By Ben Rowe, National Affairs Coordinator
In my first few weeks with Virginia Farm Bureau, I have enjoyed the opportunity to meet with our members from across the Commonwealth, and represent your interests in our nation’s capital and our statehouse in Richmond. We have enjoyed a busy July at VAFB where we have been focused on several national policy issues ahead of Congress’ August recess.
Earlier this month, I traveled with a group of Southwest Virginia Young Farmers to DC to meet with their representatives and discuss four policy areas important to these young farmers: farm bill, trade tariffs, broadband connectivity and expansion, and electronic logging devices and trucking hours of service. This trip was a valuable opportunity for our members to sit across the table from their legislators and discuss the impact of these policies on their operations, and districts.
Virginia Farm Bureau Mutual Insurance Co. was named among the prestigious 2018 Property-Casualty Ward’s 50 Companies.
The list is compiled by Ward Group, a consulting firm specializing in the insurance industry and a leading provider of industry benchmarking.
“To be named one of the 50 top P&C companies in the country is a tremendous honor,” said Darlene Wells, VFBMIC executive vice president and general manager. “It is a privilege to work for an organization that strives for and delivers excellent results. It is a testament of employees’ fortitude, focus and discipline on growing our company in a healthy, financially responsible manner that gives us a stronger financial position to grow and better serve our policyholders for the long term.”
Changes are coming to the state Women’s Committee Awards. New to the program, the Distinguished Farm Bureau Woman Award will recognize a woman for her contribution in either farm business and community activities; agricultural business and community activities; or agricultural leadership and community involvement. This award is open to all Farm Bureau women producer and associate members. It will replace the Farm Woman of the Year recognition.
The state women’s committee will also honor an Outstanding Woman in Agriculture. The recipient will be selected by the state committee and will recognize a woman’s achievement in the agriculture industry. The Farm Bureau Ambassador program will see a minor change, as each finalist will now receive $200 for their efforts, beginning at the 2019 Women’s Spring Conference.
Unfortunately, after much deliberation, the Lady Leader contest will no longer be offered.
Visit the Virginia Farm Bureau Women’s Program page at www.vafb.com for more information later this summer
The Virginia Agriculture Leaders Obtaining Results (VALOR) program, the commonwealth’s premier agriculture-leadership training program, celebrated the graduation of its third class of leadership fellows at the Hotel Roanoke on July 14.
The program, which is housed at Virginia Tech within the College of Agriculture and Life Sciences, is also preparing to welcome its fourth class of fellows, and has announced the names of those invited to begin this fall.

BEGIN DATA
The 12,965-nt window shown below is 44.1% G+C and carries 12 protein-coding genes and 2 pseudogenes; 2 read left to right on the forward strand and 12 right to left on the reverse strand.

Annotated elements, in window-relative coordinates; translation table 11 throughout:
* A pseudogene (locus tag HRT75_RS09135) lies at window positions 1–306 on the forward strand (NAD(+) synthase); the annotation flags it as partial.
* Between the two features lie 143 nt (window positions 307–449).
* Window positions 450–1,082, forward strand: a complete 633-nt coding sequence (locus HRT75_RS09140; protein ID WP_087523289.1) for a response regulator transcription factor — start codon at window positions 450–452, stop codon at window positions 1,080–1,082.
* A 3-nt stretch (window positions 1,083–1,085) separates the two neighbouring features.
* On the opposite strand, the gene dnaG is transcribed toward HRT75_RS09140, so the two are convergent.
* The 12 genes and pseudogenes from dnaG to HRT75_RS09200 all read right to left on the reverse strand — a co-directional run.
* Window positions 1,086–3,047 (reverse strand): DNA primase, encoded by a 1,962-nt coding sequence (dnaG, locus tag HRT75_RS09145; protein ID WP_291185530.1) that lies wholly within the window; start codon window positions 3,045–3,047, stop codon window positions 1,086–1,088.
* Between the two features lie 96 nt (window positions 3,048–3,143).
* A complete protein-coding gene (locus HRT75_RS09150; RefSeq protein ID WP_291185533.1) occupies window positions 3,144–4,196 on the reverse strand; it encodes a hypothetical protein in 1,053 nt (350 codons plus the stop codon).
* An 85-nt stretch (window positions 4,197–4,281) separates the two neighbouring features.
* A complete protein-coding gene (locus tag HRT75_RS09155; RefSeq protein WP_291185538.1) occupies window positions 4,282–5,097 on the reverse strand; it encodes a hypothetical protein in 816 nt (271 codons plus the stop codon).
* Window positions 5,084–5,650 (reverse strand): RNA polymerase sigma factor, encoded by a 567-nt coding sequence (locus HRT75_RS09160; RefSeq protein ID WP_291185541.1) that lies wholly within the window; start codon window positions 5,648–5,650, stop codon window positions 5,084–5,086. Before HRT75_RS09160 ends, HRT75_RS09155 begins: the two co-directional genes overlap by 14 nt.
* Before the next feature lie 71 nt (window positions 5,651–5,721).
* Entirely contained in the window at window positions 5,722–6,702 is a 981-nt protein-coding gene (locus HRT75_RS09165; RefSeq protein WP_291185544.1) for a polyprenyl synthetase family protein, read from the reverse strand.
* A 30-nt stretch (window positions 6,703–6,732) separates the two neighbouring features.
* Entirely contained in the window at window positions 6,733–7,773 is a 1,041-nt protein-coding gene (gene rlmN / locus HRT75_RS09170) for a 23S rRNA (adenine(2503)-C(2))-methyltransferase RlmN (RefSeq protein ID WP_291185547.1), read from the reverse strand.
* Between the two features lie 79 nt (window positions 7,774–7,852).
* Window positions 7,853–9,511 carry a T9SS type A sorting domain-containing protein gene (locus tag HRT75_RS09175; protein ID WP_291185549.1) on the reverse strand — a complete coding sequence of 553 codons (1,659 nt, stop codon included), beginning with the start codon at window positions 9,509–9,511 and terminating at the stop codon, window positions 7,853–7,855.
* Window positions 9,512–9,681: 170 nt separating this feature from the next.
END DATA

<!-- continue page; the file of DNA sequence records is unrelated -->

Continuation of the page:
The Cohort III fellows, who engaged in a service project and professional development activities during the past two years, enjoyed an evening reception and dinner ceremony at the historic hotel and closed their fellowship experience with an alumni networking brunch. Each reminisced about experiences and knowledge gained throughout the program.
The theme of this year’s Virginia Ag Expo on Aug. 2 is “Utilizing Precision Agriculture to Manage Challenges.”
That theme will be explored during the state’s largest agricultural field day, which will be held at Cloverfield Farm in Essex County.
A field tour will feature corn and soybean variety test plots, and the discussion will focus on precision agriculture, a management practice that makes farming more accurate with the use of information technology.
American Farm Bureau Federation Vice President Scott VanderWal and Texas Farm Bureau President Russell Boening today warned Congress that many farms will lose money and even go out of business entirely if the growing trade war continues. Each called for a resumption of talks and removal of tariffs that are undoing decades of progress in trade.
Kevin Paap, president of the Minnesota Farm Bureau, testified separately for his state’s organization. “Agriculture has been and continues to be the tip of the spear,” the corn and soybean farmer told the committee. “Once you lose a market, it is really tough to get it back. We cannot afford to lose our place as a leader in the agricultural global marketplace.”
By Emmalee Edwards, Craig County Young Farmers
On July 10-12, a group of Farm Bureau Young Farmers from Southwest Virginia took on Washington, D.C. to meet with Congressmen and organizations such as National Council of Farmer Cooperatives, Animal Ag Alliance, and BIO. We spent July 11th on Capitol Hill, meeting with Congressman Garrett and Congressman Griffith.
We divided the group between the two congressmen; those in Congressman Garrett’s district met with him, and those of us in the 9th District met with Congressman Griffith. We had four key issues to bring to Griffith’s attention: electronic logging devices (ELDs), rural broadband access, trade tariffs, and the Farm Bill. Our time with our Congressman was limited as he had been called into an important meeting (top secret, of course), so we had only five minutes to discuss the first issue – the effect of ELDs on livestock transportation. The requirement for livestock haulers to use ELDs would be detrimental to beef cattle operations in the district, where the best option for feeder calves is to ship them via trucks from Virginia to Midwest feedlots. Griffith agreed that livestock haulers should be exempt from using ELDs, and is currently pushing for further reprieve from compliance for those transporting animals.